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Film review: Chiefs’ defense is missing playmaking from its safeties

Steve Spagnuolo’s unit had grown accustomed to its safeties contributing big plays more often,

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Kansas City Chiefs v Denver Broncos Photo by Justin Edmonds/Getty Images

Following the Kansas City Chiefs’ 34-28 win over the Denver Broncos in Week 14, Chiefs fans must have felt like they just rode a roller coaster.

On defense, the highs were exciting — but the lows were glaring. Kansas City’s defense allowed touchdowns on three consecutive drives by surrendering chunk gains through the air. The defensive backfield gave up more plays than it made.

In this particular game, neither the Chiefs’ cornerbacks or safeties did well. But all season, the lack of playmaking from the unit’s safeties has been an issue. Starters Justin Reid and Juan Thornhill have combined for one forced turnover and nine passes defended. Over the last three years, the team’s two starting safeties have combined for an average of six interceptions and 15 passes defended — not to mention forcing three fumbles over that stretch.

This is not to say that these players aren’t playing in the way that is expected of them. It’s to say that in recent years, the defense has been able to benefit from playmaking safeties — and without them, the unit is struggling. The Chiefs currently rank 29th in turnover differential at minus 5.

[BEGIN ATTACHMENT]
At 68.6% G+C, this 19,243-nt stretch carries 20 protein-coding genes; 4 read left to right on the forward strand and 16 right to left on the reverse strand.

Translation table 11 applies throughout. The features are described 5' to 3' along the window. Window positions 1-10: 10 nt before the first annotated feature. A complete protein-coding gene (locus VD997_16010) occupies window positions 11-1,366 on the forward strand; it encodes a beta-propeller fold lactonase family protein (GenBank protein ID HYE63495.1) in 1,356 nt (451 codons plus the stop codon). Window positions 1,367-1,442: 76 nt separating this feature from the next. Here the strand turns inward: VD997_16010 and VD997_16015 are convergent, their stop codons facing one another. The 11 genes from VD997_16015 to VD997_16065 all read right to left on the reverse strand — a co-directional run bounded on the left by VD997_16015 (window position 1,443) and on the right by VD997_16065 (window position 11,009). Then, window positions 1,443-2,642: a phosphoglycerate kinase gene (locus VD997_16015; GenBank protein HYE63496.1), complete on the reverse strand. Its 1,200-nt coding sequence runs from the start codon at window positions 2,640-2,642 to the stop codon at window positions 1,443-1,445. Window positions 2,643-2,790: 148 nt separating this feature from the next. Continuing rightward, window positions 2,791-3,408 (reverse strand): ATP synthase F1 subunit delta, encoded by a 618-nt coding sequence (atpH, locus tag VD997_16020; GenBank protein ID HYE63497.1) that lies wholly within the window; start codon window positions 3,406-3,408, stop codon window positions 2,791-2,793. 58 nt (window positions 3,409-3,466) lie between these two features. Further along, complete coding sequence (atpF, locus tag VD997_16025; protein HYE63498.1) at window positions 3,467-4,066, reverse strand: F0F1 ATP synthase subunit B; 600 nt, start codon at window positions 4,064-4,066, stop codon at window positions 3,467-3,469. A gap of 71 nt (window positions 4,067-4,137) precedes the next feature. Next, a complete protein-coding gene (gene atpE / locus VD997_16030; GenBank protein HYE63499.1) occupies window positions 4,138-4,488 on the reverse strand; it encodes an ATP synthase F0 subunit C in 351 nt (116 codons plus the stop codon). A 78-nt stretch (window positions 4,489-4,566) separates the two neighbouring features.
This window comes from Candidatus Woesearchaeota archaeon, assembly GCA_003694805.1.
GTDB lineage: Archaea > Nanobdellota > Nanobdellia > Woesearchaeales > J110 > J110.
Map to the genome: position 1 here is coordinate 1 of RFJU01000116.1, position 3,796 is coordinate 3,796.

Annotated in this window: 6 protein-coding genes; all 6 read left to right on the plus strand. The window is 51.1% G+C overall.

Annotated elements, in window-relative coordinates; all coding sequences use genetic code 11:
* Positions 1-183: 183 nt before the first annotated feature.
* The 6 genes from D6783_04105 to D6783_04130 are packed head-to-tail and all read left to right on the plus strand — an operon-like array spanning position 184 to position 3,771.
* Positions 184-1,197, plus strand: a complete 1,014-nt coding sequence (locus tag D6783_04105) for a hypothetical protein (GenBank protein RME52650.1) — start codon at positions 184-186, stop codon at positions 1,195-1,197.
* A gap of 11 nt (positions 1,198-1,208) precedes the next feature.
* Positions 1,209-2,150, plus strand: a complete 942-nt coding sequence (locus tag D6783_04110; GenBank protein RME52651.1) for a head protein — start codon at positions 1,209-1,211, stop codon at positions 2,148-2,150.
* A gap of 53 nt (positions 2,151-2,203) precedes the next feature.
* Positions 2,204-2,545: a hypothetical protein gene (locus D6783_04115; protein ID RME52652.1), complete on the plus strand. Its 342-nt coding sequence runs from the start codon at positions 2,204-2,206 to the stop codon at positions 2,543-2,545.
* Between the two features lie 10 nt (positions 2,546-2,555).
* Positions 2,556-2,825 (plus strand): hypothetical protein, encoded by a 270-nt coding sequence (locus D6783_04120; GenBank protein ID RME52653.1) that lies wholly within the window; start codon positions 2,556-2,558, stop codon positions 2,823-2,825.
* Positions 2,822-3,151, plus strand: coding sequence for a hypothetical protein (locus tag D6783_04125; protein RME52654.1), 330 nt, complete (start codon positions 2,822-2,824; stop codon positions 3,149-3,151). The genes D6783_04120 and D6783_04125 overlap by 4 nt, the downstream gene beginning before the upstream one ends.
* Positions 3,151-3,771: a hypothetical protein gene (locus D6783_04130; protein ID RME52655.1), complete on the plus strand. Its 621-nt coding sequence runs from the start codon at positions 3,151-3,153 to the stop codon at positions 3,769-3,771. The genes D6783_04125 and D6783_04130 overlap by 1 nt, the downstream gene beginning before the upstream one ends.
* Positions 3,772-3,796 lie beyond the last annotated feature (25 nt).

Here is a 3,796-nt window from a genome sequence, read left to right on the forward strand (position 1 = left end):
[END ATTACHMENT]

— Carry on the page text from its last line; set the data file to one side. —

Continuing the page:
The Denver game provided a few examples of this season-long trend.

Instincts in coverage

When an opponent is passing, Kansas City will mostly play two-high safety shell coverages. When they rotate to one-high looks, Thornhill is the primary free safety — but both he and Reid have to play back (and up towards the line of scrimmage) interchangeably.

Reid has experience as a free safety, playing it for the majority of his last year with the Houston Texans — and earning two interceptions that season.

Here — on the first snap of the Denver game — Reid is the one-high safety as the Chiefs anticipate a first-down run. Once the play is known to be a pass, the Cover 3 shell requires Reid to stay above the middle third of the field. The tight end runs a waggle route, faking the deep over and pivoting back against the flow of the play.

It fools Reid, who has to gather his feet to recover — but with pressure on quarterback Russell Wilson forcing him to hold it longer than he wants, the safety has a great chance at a pick. But Reid appears to anticipate an underthrow, so he jogs to undercut the pass. When the ball arrives, Reid is too short on the ball’s path. He leaps and stretches for it — to no avail.

If he had sprinted to recover after the initial coverage turn, he would have had more space to run under the ball and intercept it. He just misjudged the pass.

Thornhill has looked more comfortable in those deep roles than Reid — much more comfortable than he is in man coverage.

On a play like this one — even with his cornerback experience from college — Thornhill just lacks the instinct to recognize some plays. Here on this third-and-medium, he should be defending the sticks as the blitz forces a quick throw.